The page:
Anyone who is interested in the micropolitics of authority and submission in colonial America–or anywhere, really–should take a look at Trevor Burnard’s fine study, Mastery, Tyranny, and Desire: Thomas Thistlewood and his Slaves in the Anglo-Jamaican World (2004). It’s a chilling account of the relative ease with which a mid-18th century slave master and overseer is able to divide and conquer enslaved men and women alike with a complex combination of rewards and torture, which he bestowed and/or inflicted on enslaved people with whom he was personally and frequently sexually intimate. Thistlewood’s knowledge of their personalities, desires, and their relationships with each other were instrumental to his exploitation of them.
In the comments to Squadratomagico’s post, Susan came up with a brilliant way to think about patriarchy:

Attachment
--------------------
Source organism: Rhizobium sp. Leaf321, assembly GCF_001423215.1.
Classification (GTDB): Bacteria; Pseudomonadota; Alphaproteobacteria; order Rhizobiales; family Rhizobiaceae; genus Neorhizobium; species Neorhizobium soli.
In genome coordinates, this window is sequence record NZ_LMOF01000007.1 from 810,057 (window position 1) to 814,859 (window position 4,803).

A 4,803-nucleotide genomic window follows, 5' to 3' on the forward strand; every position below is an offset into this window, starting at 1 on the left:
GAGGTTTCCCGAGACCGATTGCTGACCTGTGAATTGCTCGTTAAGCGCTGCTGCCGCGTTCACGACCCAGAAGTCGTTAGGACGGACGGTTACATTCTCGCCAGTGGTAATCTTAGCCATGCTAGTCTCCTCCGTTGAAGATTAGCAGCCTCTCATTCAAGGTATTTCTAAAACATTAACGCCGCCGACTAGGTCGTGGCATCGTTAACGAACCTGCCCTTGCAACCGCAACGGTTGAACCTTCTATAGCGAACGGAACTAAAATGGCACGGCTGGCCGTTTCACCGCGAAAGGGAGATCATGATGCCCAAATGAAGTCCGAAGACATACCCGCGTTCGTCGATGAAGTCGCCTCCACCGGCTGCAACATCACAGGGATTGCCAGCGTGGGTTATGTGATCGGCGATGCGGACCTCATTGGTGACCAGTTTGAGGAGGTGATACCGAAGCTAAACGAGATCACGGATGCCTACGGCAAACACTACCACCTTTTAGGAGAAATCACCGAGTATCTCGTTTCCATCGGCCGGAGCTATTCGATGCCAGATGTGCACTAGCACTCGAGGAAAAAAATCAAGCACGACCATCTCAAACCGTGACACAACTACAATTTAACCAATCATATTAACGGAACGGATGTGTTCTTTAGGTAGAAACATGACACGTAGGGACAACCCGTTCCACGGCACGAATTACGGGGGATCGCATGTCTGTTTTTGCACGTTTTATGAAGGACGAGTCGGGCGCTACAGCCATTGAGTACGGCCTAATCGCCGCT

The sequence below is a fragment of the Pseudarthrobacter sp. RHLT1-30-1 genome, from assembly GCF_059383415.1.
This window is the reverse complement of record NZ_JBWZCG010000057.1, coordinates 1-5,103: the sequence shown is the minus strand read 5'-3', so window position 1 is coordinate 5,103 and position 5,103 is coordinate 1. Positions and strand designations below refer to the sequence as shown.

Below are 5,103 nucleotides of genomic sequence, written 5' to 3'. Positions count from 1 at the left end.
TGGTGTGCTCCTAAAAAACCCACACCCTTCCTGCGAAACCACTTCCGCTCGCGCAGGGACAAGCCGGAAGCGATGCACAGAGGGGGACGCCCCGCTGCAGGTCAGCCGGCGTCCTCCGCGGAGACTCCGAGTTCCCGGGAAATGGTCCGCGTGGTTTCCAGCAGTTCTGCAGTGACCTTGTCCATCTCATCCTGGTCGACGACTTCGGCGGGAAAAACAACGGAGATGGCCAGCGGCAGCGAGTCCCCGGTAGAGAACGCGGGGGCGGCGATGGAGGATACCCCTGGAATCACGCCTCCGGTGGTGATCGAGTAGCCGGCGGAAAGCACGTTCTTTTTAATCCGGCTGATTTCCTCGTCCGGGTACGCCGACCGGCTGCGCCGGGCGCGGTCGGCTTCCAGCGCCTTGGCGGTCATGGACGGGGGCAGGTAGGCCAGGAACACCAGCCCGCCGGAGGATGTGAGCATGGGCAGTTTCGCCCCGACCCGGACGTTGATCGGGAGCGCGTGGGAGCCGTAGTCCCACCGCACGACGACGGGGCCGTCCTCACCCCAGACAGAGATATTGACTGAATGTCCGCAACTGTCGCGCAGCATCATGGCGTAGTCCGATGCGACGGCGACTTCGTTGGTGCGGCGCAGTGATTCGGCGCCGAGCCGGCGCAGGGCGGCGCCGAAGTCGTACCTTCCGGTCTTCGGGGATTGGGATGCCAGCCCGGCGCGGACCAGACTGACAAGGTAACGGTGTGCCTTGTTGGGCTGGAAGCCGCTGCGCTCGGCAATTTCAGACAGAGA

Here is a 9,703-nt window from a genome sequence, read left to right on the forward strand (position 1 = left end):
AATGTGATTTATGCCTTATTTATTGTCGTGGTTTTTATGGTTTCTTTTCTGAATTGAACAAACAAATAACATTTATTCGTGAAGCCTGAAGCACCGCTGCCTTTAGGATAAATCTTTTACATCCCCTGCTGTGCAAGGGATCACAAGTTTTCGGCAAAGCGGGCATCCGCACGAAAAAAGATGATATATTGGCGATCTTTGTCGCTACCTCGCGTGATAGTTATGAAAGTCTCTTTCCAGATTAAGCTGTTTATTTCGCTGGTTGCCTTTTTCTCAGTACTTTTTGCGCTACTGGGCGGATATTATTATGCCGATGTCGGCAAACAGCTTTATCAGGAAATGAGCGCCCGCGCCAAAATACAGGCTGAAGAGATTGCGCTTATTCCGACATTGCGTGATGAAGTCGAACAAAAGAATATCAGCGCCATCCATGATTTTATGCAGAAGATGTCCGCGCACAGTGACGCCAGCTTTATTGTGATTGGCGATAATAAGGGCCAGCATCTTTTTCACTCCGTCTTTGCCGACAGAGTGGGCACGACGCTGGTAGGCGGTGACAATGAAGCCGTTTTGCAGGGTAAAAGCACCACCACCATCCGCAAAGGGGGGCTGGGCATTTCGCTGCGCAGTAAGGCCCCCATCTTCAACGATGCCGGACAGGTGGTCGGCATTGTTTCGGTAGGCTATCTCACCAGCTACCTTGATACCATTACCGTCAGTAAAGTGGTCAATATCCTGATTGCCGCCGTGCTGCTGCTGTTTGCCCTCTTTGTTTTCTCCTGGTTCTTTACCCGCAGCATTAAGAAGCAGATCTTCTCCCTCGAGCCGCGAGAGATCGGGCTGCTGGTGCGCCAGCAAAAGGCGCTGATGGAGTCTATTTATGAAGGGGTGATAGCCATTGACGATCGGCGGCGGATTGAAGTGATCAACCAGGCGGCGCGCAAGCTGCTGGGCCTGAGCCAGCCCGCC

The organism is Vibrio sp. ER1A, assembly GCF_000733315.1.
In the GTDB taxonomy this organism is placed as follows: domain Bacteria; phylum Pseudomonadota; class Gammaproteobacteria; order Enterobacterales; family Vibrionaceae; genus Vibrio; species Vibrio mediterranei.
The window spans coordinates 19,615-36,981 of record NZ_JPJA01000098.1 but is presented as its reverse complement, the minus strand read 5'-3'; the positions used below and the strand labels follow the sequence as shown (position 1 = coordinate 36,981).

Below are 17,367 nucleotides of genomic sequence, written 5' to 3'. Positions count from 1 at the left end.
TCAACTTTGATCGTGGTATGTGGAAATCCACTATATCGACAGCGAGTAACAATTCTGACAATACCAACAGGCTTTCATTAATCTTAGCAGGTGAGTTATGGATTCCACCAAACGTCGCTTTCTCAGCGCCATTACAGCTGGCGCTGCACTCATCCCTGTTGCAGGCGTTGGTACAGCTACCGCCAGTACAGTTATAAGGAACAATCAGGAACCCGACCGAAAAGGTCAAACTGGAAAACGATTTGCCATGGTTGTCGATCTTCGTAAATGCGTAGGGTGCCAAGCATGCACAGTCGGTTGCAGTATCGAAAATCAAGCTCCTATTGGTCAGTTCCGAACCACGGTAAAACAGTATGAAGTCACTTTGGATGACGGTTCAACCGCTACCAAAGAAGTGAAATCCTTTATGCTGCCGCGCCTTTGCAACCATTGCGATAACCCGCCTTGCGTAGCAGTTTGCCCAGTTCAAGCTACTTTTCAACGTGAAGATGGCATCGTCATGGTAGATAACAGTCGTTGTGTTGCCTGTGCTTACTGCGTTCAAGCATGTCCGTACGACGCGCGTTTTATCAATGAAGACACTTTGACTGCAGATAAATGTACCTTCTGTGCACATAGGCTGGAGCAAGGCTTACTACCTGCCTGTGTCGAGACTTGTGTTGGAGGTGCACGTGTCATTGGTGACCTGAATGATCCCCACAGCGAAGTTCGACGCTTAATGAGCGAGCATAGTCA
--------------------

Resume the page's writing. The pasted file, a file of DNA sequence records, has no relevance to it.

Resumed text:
What you’ve captured is exactly why there is a patriarchal equilibrium. It’s not about being well-intentioned, or individual relationships, but a system. In discussions of racism they talk about institutionalized racism to get away from talking about individual feelings. Maybe we should start talking about institutionalized sexism — i.e. sexism embedded not in individuals and their behavior but the structures and assumptions of various institutions with which we interact.
Exactly–racism is not a feeling felt by white people that they resent/mistrust/don’t like people with darker skin. Racism is–to borrow from Squadrato’s analysis of patriarchy: